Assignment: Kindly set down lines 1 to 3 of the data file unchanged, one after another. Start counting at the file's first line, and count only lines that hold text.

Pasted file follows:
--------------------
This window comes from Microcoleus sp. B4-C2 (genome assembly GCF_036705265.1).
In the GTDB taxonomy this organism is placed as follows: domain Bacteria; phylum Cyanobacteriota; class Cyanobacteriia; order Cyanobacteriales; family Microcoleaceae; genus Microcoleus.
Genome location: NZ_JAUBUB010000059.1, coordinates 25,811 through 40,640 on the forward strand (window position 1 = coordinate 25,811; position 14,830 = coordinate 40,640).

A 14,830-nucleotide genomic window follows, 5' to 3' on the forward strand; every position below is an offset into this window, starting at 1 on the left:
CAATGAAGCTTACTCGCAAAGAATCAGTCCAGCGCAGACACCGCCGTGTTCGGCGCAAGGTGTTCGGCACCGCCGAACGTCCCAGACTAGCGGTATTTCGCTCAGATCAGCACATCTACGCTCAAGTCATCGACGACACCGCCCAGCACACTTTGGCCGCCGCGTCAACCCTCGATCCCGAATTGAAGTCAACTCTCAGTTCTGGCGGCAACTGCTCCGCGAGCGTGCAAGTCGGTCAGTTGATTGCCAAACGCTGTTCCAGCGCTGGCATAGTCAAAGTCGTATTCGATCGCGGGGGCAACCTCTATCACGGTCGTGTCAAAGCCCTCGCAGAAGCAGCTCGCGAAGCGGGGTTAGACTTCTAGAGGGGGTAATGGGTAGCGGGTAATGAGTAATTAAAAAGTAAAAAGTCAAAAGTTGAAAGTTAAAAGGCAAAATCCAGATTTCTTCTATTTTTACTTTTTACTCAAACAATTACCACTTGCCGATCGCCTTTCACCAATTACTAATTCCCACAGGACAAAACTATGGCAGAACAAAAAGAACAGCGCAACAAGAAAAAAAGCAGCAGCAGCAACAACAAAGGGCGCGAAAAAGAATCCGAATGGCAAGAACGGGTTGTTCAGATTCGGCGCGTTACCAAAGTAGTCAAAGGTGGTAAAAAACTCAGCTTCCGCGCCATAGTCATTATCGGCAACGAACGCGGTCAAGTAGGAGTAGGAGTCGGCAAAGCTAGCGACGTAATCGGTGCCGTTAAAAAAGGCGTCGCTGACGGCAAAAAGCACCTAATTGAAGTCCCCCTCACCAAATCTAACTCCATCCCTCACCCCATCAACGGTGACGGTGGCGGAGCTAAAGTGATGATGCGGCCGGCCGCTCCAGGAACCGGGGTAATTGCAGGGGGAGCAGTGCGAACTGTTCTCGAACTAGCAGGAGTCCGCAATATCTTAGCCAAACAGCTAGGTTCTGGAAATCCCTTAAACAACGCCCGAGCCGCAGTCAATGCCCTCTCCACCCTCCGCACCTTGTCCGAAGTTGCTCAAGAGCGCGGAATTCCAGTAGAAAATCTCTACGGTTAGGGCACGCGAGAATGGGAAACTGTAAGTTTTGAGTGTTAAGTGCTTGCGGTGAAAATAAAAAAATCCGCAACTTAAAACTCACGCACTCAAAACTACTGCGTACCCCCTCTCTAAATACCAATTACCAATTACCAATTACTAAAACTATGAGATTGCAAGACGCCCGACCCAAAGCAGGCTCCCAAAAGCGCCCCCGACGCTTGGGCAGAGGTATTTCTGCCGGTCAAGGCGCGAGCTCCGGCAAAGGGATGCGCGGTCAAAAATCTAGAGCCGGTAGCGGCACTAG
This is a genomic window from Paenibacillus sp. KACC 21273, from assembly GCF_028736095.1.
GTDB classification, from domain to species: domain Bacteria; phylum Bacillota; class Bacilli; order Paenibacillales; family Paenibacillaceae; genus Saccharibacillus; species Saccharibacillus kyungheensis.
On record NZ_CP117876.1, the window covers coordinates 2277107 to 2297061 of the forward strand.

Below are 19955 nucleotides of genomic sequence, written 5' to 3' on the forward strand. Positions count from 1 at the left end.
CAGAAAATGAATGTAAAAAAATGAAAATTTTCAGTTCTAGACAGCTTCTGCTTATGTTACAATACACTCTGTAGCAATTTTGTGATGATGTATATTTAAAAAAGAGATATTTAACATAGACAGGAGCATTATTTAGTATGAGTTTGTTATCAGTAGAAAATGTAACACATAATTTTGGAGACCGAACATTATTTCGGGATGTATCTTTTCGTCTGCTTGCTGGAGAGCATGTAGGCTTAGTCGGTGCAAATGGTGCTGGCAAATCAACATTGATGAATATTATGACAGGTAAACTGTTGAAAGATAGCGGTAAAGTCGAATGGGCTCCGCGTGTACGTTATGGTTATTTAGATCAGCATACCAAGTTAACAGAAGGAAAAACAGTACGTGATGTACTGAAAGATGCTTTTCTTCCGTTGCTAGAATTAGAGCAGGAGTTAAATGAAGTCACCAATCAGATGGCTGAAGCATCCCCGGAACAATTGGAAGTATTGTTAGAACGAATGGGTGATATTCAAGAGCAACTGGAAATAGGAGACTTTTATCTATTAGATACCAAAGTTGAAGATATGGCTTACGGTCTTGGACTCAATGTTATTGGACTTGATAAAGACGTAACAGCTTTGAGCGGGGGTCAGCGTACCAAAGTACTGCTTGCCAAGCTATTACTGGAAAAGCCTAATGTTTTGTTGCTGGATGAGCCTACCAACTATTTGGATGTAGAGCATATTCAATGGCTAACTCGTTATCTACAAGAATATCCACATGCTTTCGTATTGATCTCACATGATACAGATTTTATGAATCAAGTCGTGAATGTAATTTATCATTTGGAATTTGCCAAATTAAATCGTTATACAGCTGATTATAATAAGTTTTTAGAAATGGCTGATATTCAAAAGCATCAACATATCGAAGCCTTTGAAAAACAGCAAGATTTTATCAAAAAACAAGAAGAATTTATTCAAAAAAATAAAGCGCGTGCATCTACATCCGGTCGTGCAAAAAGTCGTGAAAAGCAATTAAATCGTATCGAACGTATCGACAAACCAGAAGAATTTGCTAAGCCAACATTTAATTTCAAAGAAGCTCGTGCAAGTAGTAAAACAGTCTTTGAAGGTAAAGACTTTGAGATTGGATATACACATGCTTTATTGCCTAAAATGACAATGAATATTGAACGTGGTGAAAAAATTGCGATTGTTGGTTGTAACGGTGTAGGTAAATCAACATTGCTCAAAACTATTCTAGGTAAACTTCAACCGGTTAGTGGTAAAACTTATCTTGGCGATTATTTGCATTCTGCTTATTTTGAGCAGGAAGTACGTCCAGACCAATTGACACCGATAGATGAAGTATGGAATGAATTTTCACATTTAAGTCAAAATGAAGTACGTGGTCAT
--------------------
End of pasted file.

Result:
This window comes from Microcoleus sp. B4-C2 (genome assembly GCF_036705265.1).
In the GTDB taxonomy this organism is placed as follows: domain Bacteria; phylum Cyanobacteriota; class Cyanobacteriia; order Cyanobacteriales; family Microcoleaceae; genus Microcoleus.
Genome location: NZ_JAUBUB010000059.1, coordinates 25,811 through 40,640 on the forward strand (window position 1 = coordinate 25,811; position 14,830 = coordinate 40,640).